Home #Hwoodtimes Nina Menkes’ PHANTOM LOVE: A Woman’s Journey into Her Being

Nina Menkes’ PHANTOM LOVE: A Woman’s Journey into Her Being

By Jim Gilles

Nina Menkes (center) at Q&A for her Phantom Love

Los Angeles, CA (The Hollywood Times) 3/28/22 – On Saturday afternoon the American Cinematheque at the Los Feliz Theatre screened Nina Menkes’ Phantom Love (2007), a fairly demanding experimental film about a woman’s journey into the depths of her being.  Phantom Love is part of a retrospective of films by American independent filmmaker Nina Menkes, who has a definite feminist aesthetic that calls into question the dominant male gaze in cinema. Phantom Love is almost at the opposite end of the spectrum to cinema-as-mass-entertainment. Not quite as difficult as Warhol or surrealist artist-directors such as Matthew Barney (Cremaster), but it much more than the films of David Lynch or Brice Cauvin (Hotel Harabati). To its credit, Phantom Love follows recognizable Freudian/Jungian psychological theory when it comes to symbols. Menkes ultimately wants to be understood rather than to mystify. In her films, Menkes intends for the viewer to absorb the images without any internal commentary.

Lulu (Mariha Shoif) in corridor of hotel stepping over the python on way to have sex with her lover

Nina Menkes’ surrealist film, Phantom Love, starts without any hint of stillness. Black and white images. Beautifully framed. A man’s body moving back and forth over a woman. We see the woman’s face and her hands with her darkly-polished fingernails touching and clutching the man’s body. With the man, we only see his back – as he moves through the sex act. Her eyes are open but not focused on love-making. The camera pans back slightly. We see they are lovers. But the woman’s eyes are distant. She gazes over his shoulder. Eventually, she closes them.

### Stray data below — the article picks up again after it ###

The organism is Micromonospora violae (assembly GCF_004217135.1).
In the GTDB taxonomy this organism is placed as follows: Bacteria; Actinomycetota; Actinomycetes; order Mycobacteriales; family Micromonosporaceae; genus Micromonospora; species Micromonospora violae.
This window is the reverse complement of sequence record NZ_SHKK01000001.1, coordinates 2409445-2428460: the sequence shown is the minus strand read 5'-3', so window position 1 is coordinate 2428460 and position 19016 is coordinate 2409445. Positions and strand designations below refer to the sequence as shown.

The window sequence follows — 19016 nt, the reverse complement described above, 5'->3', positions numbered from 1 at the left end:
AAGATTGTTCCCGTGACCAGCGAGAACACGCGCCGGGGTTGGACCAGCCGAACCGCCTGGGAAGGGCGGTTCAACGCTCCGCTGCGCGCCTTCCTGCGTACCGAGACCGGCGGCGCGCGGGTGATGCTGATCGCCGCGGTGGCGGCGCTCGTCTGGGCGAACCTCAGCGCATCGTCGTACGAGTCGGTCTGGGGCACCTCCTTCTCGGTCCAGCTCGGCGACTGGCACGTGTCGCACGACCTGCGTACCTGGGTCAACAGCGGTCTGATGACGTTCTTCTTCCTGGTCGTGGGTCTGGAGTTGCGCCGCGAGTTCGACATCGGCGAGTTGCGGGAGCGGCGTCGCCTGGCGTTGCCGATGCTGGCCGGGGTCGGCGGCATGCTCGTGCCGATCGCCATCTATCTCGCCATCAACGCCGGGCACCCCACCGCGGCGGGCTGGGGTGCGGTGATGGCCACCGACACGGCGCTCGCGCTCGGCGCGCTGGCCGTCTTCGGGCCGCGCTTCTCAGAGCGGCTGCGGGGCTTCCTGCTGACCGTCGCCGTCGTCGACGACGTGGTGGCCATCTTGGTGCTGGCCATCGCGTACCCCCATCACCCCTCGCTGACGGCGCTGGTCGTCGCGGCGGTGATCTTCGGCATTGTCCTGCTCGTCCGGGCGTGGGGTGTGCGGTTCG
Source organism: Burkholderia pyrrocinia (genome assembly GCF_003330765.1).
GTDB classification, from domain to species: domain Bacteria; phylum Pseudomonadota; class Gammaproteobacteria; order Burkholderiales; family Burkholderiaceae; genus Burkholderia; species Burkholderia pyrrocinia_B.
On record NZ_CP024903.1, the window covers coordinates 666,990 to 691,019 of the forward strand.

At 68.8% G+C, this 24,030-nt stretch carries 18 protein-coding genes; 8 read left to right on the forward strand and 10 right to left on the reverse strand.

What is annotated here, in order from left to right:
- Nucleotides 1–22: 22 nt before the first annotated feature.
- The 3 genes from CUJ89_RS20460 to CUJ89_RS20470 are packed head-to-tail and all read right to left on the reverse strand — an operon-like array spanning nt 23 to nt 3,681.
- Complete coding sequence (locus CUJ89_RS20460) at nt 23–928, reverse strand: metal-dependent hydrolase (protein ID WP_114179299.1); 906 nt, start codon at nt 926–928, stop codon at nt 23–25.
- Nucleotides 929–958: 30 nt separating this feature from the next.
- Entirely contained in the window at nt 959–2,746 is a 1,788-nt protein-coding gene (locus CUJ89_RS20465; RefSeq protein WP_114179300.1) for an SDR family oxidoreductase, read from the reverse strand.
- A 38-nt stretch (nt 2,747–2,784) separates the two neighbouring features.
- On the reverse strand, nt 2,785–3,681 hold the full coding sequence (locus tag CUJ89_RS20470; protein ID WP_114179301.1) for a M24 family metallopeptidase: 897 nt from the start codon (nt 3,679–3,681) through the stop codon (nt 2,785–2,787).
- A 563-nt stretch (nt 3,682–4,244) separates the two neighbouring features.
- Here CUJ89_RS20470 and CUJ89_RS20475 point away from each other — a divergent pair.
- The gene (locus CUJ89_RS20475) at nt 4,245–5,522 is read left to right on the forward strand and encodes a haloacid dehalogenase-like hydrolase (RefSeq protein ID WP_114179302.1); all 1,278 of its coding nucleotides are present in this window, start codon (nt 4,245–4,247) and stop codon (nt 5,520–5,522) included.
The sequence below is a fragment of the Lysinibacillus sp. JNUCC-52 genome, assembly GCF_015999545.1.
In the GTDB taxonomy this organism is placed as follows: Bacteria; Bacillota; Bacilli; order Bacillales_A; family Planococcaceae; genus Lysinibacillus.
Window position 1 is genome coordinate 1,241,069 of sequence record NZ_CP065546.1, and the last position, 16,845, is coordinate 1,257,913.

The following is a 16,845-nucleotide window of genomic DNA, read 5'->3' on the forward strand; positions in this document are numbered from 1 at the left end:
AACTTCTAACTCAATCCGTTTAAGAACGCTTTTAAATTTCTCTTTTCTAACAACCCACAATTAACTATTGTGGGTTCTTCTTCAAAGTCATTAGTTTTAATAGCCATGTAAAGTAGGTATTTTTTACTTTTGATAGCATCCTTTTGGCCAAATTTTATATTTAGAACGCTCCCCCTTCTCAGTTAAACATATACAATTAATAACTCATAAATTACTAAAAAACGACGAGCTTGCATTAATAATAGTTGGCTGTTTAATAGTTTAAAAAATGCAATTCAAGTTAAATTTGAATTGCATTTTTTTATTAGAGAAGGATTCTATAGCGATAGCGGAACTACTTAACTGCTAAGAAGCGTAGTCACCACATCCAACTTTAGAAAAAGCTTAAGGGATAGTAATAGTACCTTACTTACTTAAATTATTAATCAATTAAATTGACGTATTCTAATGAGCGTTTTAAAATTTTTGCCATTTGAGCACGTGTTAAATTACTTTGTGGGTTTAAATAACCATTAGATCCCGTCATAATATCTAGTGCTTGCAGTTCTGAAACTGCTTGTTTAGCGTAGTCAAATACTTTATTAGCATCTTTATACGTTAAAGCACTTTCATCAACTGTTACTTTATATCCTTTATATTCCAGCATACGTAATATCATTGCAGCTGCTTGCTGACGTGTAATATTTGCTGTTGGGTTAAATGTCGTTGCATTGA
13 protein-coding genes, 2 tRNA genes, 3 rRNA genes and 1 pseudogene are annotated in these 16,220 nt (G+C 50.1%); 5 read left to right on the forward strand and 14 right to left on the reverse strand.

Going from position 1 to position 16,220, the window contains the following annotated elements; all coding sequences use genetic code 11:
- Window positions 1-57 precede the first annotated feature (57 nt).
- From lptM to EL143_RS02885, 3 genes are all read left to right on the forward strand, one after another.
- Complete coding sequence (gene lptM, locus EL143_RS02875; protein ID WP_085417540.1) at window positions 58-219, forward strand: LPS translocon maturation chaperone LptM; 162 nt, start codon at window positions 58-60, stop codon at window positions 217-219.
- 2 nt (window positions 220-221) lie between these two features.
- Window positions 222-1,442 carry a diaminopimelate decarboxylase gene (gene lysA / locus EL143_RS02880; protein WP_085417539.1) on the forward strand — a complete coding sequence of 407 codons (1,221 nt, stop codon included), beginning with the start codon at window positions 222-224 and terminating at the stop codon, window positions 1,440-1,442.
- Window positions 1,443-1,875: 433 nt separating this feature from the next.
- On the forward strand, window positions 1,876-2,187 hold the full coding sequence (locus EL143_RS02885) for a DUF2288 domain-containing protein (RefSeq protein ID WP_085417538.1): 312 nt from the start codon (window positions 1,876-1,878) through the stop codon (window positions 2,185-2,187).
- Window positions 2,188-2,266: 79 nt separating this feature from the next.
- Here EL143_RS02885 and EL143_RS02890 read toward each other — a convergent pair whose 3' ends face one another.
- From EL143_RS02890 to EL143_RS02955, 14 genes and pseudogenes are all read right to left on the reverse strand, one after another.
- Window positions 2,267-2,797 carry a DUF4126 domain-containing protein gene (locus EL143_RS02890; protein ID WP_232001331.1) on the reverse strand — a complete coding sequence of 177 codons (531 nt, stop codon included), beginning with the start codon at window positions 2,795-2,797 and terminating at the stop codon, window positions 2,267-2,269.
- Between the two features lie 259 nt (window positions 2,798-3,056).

Lulu (Mariha Shoif) waiting and observing the world around her

The long opening sequence has already put the viewer in a contemplative mood, in spite of its carnality. Lulu (played by Mariha Shoif), the main protagonist, subsequently draws us into her self-observation. We travel down her psychological corridors to experience pain, then resolutions. Each shot is brilliantly composed in exquisite monochrome. Brutal police. TV footage of Iraq (does she know someone on a tour of duty or does the news just reflect her inner anger and frustration?). The woman silhouetted with her cat against the window.

Lulu (Mariha Shoif) sees her lover (Bobby Liguori) waiting for her in the hallway of the hotel

Phantom Love is a stunning feature shot in black and white 35MM – daring and unique. From the opening frame, Nina steadies her shots with a hand-held, “raw” edge. She abandons some of her more formal static shots in favor of a roaming eye – an eye that seems to dig down into her subject, dig a hole – pierce and burrow into the depths of the alienation and repression of her female characters. Her central character, a blackjack dealer living in Los Angeles, is somewhat reminiscent of Firdaus from Queen of Diamonds; but unlike Firdaus, this protagonist struggles with “family problems” such as an overbearing mother and psychotic sister named Nitzan (Juliette Marquis). At one point, the “sister” disappears and seems to fuse into the psychic space of the protagonist/blackjack dealer.

Lulu (Mariha Shoif) looking at her reflection in a mirror

Even Lulu’s lover (Bobby Liguori), although a bit of a stud, is only interested in sex with Lulu. We never see his face – only his back during sexual encounters. The pressures on Lulu are becoming too much to bear. She files her nails obsessively – the same nails, so impersonal at the roulette table, that rest gently and kindly on the sweat-beaded shoulder of her vigorous lover. Then suddenly Lulu’s bed is transformed magically as she begins to levitate in air above the bed, as true love-making is levitating, defying gravity – a borrowing from the levitation scenes in Tarkovsky’s Solaris and Mirror. As Menkes explains at the Q&A after the screening of her film, the levitation scene is the brief second act of a three-part narrative. What makes it so different from Tarkovsky is that the levitating Lulu suddenly explodes in a fiery ball into hundreds of pieces.